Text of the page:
In 2000 BHP demerged their long steel division (Arrium née Onesteel) and in 2002 their flat steel division BlueScope. This was motivated by the view (which proved to be correct) that greater returns could be made from digging ore out of the ground and directly shipping it to China, rather than in manufacturing commodity steel in Australia. Furthermore, BHP was able to “spin-off” the industrial relations headaches that are present in the heavily-unionised steel manufacturing sector. Additionally, BHP shareholders are now no longer on the hook for the clean-up and redundancies of Arrium’s Wyhalla steel mill. Similarly, the 2015 S32 spin-off removes from BHP the political risk of a meltdown in South Africa.
These BHP spin-offs performed very well in the years post the spin-off, with Onesteel’s market capitalisation rising from $400 million to $6 billion and BlueScope from $2 billion to $9 billion. During those heady years, BHP was criticised for letting go of their steel manufacturing businesses as it may face for spinning-off South32, however often the genius behind this course of action does not become apparent for several years.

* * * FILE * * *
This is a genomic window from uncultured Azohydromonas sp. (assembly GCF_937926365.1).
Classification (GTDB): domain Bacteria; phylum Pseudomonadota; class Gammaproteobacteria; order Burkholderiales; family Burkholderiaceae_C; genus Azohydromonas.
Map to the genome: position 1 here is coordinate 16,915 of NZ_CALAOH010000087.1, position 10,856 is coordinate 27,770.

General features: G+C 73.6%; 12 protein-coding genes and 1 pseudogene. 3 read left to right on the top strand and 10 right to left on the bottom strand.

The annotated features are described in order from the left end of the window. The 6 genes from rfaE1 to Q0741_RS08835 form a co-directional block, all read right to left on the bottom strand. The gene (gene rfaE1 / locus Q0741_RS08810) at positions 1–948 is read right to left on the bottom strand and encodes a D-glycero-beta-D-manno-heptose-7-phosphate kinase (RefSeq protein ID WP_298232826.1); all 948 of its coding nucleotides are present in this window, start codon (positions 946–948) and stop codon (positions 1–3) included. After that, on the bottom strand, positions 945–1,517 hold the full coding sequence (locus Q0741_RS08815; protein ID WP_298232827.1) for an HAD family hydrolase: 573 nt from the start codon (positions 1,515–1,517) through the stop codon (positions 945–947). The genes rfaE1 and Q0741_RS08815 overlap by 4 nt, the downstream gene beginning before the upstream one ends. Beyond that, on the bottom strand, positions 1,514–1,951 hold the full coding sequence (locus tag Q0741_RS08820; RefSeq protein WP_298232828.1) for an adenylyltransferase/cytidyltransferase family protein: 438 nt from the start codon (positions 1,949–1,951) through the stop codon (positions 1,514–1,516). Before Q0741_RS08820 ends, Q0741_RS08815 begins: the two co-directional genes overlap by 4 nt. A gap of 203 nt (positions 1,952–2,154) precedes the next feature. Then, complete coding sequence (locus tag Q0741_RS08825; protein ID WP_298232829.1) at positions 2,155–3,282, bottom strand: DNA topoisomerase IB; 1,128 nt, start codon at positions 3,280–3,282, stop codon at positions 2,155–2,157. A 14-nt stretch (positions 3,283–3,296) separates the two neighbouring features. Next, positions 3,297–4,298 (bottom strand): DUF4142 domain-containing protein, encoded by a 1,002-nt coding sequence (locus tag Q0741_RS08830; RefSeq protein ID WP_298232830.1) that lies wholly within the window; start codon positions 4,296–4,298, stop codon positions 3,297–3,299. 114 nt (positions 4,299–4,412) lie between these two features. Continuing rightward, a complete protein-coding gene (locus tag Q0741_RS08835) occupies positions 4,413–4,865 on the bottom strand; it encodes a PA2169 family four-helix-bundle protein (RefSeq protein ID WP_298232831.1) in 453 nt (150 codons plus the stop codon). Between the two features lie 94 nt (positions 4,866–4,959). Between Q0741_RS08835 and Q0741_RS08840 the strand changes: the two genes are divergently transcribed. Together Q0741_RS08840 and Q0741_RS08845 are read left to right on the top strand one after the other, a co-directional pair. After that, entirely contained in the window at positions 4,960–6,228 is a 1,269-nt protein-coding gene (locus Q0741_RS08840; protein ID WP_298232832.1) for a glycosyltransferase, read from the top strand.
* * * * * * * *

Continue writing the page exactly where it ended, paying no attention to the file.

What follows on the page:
In the period up until 2007, these two newly separated steel companies enjoyed the benefits of a low AUD and more importantly supernormal profits from being able to fix their material costs (iron ore and metallurgical coal) annually in a period of steadily rising steel prices. The breakdown of the annual iron ore contract system that had been in place since the 1960s in 2010 and the move to short-term prices has permanently removed this source of profits for the steel mills. Further as a result of dilutive share issues in the period between 2009 and 2012, BlueScope is now 18% below its initial 2002 issue price and Arrium 100% below its 2000 issue price in nominal terms!